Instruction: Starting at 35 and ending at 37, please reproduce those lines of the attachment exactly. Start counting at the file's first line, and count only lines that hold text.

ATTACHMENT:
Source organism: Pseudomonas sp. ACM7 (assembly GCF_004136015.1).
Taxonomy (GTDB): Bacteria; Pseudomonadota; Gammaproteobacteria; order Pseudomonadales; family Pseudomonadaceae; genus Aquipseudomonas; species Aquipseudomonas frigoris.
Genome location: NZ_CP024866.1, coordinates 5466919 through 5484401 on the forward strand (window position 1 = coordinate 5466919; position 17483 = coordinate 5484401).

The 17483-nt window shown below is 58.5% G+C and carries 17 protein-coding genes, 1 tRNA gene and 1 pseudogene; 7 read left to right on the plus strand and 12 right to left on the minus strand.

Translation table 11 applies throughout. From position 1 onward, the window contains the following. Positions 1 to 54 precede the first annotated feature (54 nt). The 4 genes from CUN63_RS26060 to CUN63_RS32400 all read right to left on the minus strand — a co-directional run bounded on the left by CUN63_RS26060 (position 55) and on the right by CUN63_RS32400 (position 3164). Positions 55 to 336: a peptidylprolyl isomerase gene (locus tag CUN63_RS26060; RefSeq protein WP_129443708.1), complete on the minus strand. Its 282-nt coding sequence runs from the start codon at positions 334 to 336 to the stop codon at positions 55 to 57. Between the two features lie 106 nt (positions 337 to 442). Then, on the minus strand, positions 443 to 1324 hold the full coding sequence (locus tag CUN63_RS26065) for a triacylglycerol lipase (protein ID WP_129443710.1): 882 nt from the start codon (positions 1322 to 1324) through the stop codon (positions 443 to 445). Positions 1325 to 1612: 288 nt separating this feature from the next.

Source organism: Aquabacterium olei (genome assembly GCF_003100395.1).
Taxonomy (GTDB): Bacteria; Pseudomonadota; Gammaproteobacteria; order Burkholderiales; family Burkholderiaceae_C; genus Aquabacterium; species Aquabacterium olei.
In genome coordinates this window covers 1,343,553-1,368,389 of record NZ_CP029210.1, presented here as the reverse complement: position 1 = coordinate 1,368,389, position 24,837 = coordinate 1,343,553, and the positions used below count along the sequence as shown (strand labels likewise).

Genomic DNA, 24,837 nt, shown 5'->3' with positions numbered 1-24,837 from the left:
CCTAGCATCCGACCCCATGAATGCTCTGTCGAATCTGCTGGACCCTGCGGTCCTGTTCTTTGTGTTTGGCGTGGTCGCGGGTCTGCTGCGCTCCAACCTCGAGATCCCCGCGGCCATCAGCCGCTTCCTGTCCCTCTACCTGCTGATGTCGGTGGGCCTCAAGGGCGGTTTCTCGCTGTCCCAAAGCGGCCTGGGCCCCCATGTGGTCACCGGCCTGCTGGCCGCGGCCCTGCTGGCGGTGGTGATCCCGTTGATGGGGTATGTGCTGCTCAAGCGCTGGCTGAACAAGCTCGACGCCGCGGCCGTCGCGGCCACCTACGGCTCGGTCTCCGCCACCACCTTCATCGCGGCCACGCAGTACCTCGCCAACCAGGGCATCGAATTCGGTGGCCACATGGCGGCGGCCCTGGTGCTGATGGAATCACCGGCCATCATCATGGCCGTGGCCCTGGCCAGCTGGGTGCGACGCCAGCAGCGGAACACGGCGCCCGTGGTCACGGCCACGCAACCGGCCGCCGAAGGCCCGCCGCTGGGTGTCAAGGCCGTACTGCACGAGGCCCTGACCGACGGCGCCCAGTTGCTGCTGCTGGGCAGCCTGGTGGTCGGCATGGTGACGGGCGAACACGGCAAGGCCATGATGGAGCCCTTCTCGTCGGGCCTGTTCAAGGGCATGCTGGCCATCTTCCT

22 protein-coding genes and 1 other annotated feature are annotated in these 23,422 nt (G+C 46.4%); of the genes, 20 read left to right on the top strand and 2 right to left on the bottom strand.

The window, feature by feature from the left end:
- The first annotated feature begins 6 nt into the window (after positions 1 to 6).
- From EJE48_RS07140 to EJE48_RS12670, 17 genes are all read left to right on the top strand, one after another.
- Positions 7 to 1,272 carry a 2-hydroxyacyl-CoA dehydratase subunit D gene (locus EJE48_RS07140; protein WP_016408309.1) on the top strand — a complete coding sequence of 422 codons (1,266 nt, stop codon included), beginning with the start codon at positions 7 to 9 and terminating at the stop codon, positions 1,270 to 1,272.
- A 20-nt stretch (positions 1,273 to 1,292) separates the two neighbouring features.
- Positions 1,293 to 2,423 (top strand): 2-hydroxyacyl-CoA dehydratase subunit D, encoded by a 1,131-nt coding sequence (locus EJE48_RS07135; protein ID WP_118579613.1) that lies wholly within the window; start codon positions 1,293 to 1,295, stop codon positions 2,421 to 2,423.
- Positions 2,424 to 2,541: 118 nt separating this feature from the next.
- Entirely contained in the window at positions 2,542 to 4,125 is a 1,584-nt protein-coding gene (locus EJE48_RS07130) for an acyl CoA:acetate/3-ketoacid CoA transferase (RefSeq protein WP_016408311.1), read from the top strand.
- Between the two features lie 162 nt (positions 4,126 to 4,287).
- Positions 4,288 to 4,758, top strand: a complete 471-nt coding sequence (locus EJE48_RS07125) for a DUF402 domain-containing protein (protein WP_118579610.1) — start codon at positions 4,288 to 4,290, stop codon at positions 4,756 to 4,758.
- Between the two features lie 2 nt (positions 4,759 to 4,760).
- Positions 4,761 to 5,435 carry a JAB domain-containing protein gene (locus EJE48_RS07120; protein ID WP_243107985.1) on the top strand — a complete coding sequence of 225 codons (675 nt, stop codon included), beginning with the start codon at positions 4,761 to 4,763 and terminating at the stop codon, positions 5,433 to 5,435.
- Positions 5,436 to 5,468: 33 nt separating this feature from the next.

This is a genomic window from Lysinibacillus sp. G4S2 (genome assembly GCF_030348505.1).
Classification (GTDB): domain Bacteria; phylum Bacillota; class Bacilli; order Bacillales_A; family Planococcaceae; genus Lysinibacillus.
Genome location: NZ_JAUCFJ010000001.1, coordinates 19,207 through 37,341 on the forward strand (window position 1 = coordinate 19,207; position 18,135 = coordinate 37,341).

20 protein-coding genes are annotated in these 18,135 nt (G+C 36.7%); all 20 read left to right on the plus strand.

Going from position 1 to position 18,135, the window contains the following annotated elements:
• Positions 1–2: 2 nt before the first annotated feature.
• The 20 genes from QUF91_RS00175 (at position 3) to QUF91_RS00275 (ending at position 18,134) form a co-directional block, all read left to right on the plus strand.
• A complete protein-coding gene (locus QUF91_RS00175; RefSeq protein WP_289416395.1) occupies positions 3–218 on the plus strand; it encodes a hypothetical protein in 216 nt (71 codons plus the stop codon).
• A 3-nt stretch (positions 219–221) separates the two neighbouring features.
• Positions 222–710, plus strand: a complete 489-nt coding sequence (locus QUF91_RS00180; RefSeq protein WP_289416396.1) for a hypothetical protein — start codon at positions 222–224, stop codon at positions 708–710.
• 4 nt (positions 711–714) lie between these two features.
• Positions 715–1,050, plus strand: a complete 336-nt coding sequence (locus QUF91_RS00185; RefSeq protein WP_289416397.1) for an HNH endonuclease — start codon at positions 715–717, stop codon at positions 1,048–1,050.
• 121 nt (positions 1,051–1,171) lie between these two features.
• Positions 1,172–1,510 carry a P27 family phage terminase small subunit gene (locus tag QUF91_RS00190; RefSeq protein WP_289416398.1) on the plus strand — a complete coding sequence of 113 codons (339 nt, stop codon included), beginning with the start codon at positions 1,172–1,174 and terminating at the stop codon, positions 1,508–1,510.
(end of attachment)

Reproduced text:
• 4 nt (positions 711–714) lie between these two features.
• Positions 715–1,050, plus strand: a complete 336-nt coding sequence (locus QUF91_RS00185; RefSeq protein WP_289416397.1) for an HNH endonuclease — start codon at positions 715–717, stop codon at positions 1,048–1,050.
• 121 nt (positions 1,051–1,171) lie between these two features.